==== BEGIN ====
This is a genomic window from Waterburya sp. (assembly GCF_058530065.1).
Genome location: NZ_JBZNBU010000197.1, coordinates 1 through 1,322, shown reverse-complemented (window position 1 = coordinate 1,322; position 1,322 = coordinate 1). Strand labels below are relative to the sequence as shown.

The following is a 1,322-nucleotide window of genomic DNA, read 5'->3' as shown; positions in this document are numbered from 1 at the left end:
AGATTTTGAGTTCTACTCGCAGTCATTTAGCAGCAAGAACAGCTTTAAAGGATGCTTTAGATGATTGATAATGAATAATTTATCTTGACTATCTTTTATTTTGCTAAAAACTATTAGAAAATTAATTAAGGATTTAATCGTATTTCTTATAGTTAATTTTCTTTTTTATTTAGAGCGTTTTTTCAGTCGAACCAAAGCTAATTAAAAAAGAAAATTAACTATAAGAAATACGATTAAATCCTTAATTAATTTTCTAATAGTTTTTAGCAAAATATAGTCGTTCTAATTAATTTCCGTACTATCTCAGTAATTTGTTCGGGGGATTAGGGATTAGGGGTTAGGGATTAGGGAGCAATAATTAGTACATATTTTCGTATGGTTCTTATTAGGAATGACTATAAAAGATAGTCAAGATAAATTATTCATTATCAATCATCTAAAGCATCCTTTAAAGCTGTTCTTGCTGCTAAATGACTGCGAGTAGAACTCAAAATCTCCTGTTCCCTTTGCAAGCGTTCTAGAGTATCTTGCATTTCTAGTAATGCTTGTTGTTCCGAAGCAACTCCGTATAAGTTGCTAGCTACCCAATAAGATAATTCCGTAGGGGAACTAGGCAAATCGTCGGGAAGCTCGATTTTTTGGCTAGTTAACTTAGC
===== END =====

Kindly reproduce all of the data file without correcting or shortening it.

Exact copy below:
This is a genomic window from Waterburya sp. (assembly GCF_058530065.1).
Genome location: NZ_JBZNBU010000197.1, coordinates 1 through 1,322, shown reverse-complemented (window position 1 = coordinate 1,322; position 1,322 = coordinate 1). Strand labels below are relative to the sequence as shown.

The following is a 1,322-nucleotide window of genomic DNA, read 5'->3' as shown; positions in this document are numbered from 1 at the left end:
AGATTTTGAGTTCTACTCGCAGTCATTTAGCAGCAAGAACAGCTTTAAAGGATGCTTTAGATGATTGATAATGAATAATTTATCTTGACTATCTTTTATTTTGCTAAAAACTATTAGAAAATTAATTAAGGATTTAATCGTATTTCTTATAGTTAATTTTCTTTTTTATTTAGAGCGTTTTTTCAGTCGAACCAAAGCTAATTAAAAAAGAAAATTAACTATAAGAAATACGATTAAATCCTTAATTAATTTTCTAATAGTTTTTAGCAAAATATAGTCGTTCTAATTAATTTCCGTACTATCTCAGTAATTTGTTCGGGGGATTAGGGATTAGGGGTTAGGGATTAGGGAGCAATAATTAGTACATATTTTCGTATGGTTCTTATTAGGAATGACTATAAAAGATAGTCAAGATAAATTATTCATTATCAATCATCTAAAGCATCCTTTAAAGCTGTTCTTGCTGCTAAATGACTGCGAGTAGAACTCAAAATCTCCTGTTCCCTTTGCAAGCGTTCTAGAGTATCTTGCATTTCTAGTAATGCTTGTTGTTCCGAAGCAACTCCGTATAAGTTGCTAGCTACCCAATAAGATAATTCCGTAGGGGAACTAGGCAAATCGTCGGGAAGCTCGATTTTTTGGCTAGTTAACTTAGC